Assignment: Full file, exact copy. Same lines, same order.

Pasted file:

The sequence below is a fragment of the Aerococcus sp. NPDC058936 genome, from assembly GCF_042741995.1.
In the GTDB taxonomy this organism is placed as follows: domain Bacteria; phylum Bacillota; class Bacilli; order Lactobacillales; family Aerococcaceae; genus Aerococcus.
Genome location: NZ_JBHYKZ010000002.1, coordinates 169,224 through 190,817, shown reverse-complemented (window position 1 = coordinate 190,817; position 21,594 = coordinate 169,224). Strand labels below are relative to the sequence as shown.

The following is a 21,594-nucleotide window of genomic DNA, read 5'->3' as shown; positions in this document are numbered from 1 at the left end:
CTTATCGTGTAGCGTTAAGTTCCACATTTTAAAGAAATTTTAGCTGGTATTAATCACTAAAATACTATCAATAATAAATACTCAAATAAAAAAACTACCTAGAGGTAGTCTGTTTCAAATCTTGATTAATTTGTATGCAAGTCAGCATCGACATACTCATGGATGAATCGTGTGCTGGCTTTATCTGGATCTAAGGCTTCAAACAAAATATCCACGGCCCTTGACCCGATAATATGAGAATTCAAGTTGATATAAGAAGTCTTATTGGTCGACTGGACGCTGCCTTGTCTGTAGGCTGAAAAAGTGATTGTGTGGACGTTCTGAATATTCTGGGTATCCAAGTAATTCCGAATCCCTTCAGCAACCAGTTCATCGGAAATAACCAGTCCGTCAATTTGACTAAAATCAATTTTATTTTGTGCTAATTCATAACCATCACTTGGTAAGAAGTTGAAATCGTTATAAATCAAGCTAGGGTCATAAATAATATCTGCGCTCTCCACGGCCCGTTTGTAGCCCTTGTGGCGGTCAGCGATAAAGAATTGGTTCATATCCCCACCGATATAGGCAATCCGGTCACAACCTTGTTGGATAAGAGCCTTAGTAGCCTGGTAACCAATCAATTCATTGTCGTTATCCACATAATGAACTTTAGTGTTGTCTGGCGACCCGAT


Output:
The sequence below is a fragment of the Aerococcus sp. NPDC058936 genome, from assembly GCF_042741995.1.
In the GTDB taxonomy this organism is placed as follows: domain Bacteria; phylum Bacillota; class Bacilli; order Lactobacillales; family Aerococcaceae; genus Aerococcus.
Genome location: NZ_JBHYKZ010000002.1, coordinates 169,224 through 190,817, shown reverse-complemented (window position 1 = coordinate 190,817; position 21,594 = coordinate 169,224). Strand labels below are relative to the sequence as shown.

The following is a 21,594-nucleotide window of genomic DNA, read 5'->3' as shown; positions in this document are numbered from 1 at the left end:
CTTATCGTGTAGCGTTAAGTTCCACATTTTAAAGAAATTTTAGCTGGTATTAATCACTAAAATACTATCAATAATAAATACTCAAATAAAAAAACTACCTAGAGGTAGTCTGTTTCAAATCTTGATTAATTTGTATGCAAGTCAGCATCGACATACTCATGGATGAATCGTGTGCTGGCTTTATCTGGATCTAAGGCTTCAAACAAAATATCCACGGCCCTTGACCCGATAATATGAGAATTCAAGTTGATATAAGAAGTCTTATTGGTCGACTGGACGCTGCCTTGTCTGTAGGCTGAAAAAGTGATTGTGTGGACGTTCTGAATATTCTGGGTATCCAAGTAATTCCGAATCCCTTCAGCAACCAGTTCATCGGAAATAACCAGTCCGTCAATTTGACTAAAATCAATTTTATTTTGTGCTAATTCATAACCATCACTTGGTAAGAAGTTGAAATCGTTATAAATCAAGCTAGGGTCATAAATAATATCTGCGCTCTCCACGGCCCGTTTGTAGCCCTTGTGGCGGTCAGCGATAAAGAATTGGTTCATATCCCCACCGATATAGGCAATCCGGTCACAACCTTGTTGGATAAGAGCCTTAGTAGCCTGGTAACCAATCAATTCATTGTCGTTATCCACATAATGAACTTTAGTGTTGTCTGGCGACCCGAT